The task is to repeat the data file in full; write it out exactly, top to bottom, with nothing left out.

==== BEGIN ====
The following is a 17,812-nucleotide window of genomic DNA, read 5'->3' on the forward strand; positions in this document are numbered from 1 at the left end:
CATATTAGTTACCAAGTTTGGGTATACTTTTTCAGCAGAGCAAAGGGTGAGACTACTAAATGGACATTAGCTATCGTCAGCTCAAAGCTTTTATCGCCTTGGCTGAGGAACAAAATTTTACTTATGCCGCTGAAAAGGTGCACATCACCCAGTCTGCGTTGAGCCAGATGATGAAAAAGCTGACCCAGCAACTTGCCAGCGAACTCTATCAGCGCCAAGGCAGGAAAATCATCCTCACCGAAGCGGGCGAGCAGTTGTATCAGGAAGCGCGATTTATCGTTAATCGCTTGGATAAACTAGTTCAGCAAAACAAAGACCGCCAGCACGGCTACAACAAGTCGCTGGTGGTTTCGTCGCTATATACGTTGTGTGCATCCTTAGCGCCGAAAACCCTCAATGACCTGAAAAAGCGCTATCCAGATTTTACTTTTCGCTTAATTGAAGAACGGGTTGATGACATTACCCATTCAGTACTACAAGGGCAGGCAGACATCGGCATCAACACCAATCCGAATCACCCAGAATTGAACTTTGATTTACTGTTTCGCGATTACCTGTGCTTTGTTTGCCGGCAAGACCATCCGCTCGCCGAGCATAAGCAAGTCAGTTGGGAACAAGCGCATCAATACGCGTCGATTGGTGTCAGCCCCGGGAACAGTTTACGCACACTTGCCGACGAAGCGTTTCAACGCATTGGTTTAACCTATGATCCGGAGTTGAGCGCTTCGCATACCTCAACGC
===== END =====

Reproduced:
The following is a 17,812-nucleotide window of genomic DNA, read 5'->3' on the forward strand; positions in this document are numbered from 1 at the left end:
CATATTAGTTACCAAGTTTGGGTATACTTTTTCAGCAGAGCAAAGGGTGAGACTACTAAATGGACATTAGCTATCGTCAGCTCAAAGCTTTTATCGCCTTGGCTGAGGAACAAAATTTTACTTATGCCGCTGAAAAGGTGCACATCACCCAGTCTGCGTTGAGCCAGATGATGAAAAAGCTGACCCAGCAACTTGCCAGCGAACTCTATCAGCGCCAAGGCAGGAAAATCATCCTCACCGAAGCGGGCGAGCAGTTGTATCAGGAAGCGCGATTTATCGTTAATCGCTTGGATAAACTAGTTCAGCAAAACAAAGACCGCCAGCACGGCTACAACAAGTCGCTGGTGGTTTCGTCGCTATATACGTTGTGTGCATCCTTAGCGCCGAAAACCCTCAATGACCTGAAAAAGCGCTATCCAGATTTTACTTTTCGCTTAATTGAAGAACGGGTTGATGACATTACCCATTCAGTACTACAAGGGCAGGCAGACATCGGCATCAACACCAATCCGAATCACCCAGAATTGAACTTTGATTTACTGTTTCGCGATTACCTGTGCTTTGTTTGCCGGCAAGACCATCCGCTCGCCGAGCATAAGCAAGTCAGTTGGGAACAAGCGCATCAATACGCGTCGATTGGTGTCAGCCCCGGGAACAGTTTACGCACACTTGCCGACGAAGCGTTTCAACGCATTGGTTTAACCTATGATCCGGAGTTGAGCGCTTCGCATACCTCAACGC